Anti-Texass Legion: Protest of some free men, states and presses against the Texass rebellion, against the laws of nature and of nations Page: 15 of 72
This book is part of the collection entitled: From Republic to State: Debates and Documents Relating to the Annexation of Texas, 1836-1856 and was provided to The Portal to Texas History by the UNT Libraries.
The following text was automatically extracted from the image on this page using optical character recognition software:
of Mexico, and attempted to raise troops in the southern states to
achieve it, they were arrested for treason, and Burr, their chief, was
tried for his life. But now, behold ! the conquest of a part of the same
country is an object openly proclaimed, not in the letters of General
Houston alone, but by many of our wealthiest citizens at public ban-
quets, and by the hireling presses in the chief cities of our Union. The
annexation of a foreign territory to our own by foreign conquest, being
thus unblushingly avowed, and our citizens, who are integral portions of
our national sovereignty, being openly invited and incited to join the
crusade with weapons of war, it becomes an interesting moral inquiry
-what is there in the public mind to excuse or even to palliate so
flagrant a prostitution of national faith and honor in these days, any
more than in the days that are past ? The answer is ready at hand,
and is irrefutable. An extensive and well organized gang of swindlers
in Texas lands, have raised the cry, and the standard of "Liberty !"
and to the thrilling charm of this glorious word, which stirs the blood
of a free people, as the blast of the bugle arouses every nerve of the
warhorse, have the generous feelings of our citizens responded in ardent
delusion. But, as the Commercial Advertiser truly declares, "Never
was the Goddess of American liberty invoked more unrighteously;"
and we cannot but believe that the natural sagacity, good sense, and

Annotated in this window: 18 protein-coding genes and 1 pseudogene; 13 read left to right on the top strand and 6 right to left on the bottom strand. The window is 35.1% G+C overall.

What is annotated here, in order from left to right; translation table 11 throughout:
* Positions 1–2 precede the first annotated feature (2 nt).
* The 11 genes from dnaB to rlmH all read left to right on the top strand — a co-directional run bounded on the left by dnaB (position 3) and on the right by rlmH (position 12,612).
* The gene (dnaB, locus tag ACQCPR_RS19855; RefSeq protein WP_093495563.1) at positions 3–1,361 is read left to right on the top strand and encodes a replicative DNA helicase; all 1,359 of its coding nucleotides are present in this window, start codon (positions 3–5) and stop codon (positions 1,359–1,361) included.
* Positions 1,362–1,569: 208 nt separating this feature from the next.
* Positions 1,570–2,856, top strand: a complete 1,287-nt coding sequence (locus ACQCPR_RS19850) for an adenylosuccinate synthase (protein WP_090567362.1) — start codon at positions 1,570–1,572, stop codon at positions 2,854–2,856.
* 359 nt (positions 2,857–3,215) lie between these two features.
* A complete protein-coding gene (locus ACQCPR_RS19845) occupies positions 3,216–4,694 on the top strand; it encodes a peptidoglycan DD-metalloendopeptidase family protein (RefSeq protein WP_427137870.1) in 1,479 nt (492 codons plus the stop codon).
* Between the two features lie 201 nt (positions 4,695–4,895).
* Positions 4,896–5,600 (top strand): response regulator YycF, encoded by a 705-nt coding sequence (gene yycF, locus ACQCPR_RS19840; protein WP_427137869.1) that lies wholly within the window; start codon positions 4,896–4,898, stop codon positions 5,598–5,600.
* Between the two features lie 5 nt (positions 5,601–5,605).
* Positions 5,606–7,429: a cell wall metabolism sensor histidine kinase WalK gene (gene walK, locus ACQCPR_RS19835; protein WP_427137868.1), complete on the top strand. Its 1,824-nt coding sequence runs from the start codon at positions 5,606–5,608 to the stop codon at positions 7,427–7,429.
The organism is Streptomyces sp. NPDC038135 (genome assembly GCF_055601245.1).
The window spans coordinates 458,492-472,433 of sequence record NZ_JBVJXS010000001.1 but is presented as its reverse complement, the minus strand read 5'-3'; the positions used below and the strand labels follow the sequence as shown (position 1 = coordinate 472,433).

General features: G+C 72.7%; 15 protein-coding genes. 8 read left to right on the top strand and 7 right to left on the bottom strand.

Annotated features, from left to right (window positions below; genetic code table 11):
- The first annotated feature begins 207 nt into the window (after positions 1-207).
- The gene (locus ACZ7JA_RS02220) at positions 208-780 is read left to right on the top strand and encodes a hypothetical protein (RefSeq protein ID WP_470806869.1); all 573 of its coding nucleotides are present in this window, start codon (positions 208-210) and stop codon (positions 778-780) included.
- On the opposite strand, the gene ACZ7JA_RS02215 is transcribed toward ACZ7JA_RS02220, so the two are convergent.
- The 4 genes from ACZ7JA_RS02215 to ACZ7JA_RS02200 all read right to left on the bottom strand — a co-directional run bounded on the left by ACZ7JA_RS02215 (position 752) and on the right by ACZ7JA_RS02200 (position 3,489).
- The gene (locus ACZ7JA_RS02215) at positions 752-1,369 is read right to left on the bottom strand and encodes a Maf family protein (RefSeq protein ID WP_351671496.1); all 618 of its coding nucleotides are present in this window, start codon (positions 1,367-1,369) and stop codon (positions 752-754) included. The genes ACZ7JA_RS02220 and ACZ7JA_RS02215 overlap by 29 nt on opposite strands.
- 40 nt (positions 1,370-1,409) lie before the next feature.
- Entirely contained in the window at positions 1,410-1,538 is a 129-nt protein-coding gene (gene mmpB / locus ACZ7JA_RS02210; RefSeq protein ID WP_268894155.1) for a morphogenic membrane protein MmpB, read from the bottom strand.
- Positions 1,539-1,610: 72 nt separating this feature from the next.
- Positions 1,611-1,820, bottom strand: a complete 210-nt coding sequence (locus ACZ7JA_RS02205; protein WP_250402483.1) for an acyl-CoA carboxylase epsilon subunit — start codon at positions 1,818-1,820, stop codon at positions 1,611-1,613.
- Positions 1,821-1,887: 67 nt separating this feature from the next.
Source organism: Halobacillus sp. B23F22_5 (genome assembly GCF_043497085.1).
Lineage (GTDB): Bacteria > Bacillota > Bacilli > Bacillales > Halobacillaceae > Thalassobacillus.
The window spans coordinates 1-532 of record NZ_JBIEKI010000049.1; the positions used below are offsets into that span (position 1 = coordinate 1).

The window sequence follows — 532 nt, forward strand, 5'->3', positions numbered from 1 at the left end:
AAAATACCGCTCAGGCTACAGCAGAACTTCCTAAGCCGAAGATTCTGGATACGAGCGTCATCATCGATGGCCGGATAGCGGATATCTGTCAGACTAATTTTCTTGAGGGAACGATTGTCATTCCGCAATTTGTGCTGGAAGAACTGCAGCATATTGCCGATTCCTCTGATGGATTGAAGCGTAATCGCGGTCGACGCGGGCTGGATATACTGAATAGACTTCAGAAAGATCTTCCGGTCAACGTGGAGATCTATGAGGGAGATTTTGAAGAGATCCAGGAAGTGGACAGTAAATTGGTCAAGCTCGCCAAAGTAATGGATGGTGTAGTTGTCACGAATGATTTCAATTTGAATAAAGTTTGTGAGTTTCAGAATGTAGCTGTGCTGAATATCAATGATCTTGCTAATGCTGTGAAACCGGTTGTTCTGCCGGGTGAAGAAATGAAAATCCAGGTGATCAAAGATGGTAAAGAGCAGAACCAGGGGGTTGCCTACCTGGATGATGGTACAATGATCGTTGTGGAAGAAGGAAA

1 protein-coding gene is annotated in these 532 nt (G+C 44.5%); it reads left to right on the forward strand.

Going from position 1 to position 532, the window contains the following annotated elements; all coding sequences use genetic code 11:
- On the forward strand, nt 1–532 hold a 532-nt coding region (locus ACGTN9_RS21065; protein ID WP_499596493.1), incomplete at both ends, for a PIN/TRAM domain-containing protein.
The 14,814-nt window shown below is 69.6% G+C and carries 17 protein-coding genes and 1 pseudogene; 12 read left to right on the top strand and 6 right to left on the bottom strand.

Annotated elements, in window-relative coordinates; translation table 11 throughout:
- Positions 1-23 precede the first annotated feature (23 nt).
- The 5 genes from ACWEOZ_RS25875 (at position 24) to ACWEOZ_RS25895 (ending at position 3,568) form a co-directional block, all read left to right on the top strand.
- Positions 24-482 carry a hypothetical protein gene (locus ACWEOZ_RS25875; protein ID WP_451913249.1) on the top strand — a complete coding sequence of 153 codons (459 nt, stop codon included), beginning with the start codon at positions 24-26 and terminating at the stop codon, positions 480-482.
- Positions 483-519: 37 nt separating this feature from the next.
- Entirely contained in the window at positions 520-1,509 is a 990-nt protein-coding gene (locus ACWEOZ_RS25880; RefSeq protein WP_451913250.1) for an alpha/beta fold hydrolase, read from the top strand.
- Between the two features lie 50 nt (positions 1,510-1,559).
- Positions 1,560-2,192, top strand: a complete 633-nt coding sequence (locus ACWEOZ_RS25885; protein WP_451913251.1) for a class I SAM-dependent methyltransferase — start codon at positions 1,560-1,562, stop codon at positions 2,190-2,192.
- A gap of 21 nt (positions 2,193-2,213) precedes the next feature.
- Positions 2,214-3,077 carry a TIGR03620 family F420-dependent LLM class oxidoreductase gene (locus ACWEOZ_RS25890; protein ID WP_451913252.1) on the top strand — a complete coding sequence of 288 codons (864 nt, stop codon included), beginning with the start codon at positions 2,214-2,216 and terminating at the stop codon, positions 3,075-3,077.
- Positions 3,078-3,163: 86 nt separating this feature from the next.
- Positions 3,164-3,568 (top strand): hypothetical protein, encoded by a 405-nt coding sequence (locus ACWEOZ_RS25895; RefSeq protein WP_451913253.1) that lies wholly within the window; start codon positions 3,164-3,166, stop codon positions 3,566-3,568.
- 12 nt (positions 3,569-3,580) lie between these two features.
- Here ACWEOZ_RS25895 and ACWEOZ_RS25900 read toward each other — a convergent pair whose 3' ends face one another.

proud regard for their national honor, for which our citizens are distin-
guished in the eyes of all nations, will speedily rescue them from the
otherwise degrading error in which that vile crew of mercenary hypo-
critical swindlers would involve them. The artful deceivers, however,
have not relied upon the generosity and noble sympathy only of our
fellow citizens, for they insidiously presented a bribe to excite their
Next the Texian revolution. Was it not laughable to see these
Texians, all of them, generally speaking, slaveholders; adhering to
the constitution of 1824, one article of which emancipates all the slaves
in Mexico! Was it not laughable to see them proclaiming a consti-
tution, of which, eleven years ago, the Americans in Texas had pro-
hibited the proclamation by the Mexican authorities there, under the
heaviest threats !-What man of common sense can believe in this
humbug ? None, gentlemen; none but those that have risked their
thousands in this country; and they, whoever they may be, feign to
believe it. The statements made throughout the United States, of
tvranny and oppression on the part of Mexico toward the American
citizens in Texas, are slanderous falsehoods, fabricated to create and
nurture the worst prejudices and jealousies. The Americans in Texas
have had their own way in everv case, and on every occasion; and
whenever there happened a legislative act that was, from any cause,
repugnant to the feelings of the people of Texas, it was silenced at
once. In short, if there has existed a good cause of complaint in Texas,
it was that men were too much their own masters, and too little under
the restraint of any law. Any allegation to the effect that the Mexican
government had deceived citizens of the United States in relation to
Here’s what’s next.
This book can be searched. Note: Results may vary based on the legibility of text within the document.
Tools / Downloads
Get a copy of this page or view the extracted text.
Citing and Sharing
Basic information for referencing this web page. We also provide extended guidance on usage rights, references, copying or embedding.
Reference the current page of this Book.
Anti-Texass Legion. Anti-Texass Legion: Protest of some free men, states and presses against the Texass rebellion, against the laws of nature and of nations, book, January 1, 1845; Albany. (texashistory.unt.edu/ark:/67531/metapth2356/m1/15/: accessed August 23, 2017), University of North Texas Libraries, The Portal to Texas History, texashistory.unt.edu; .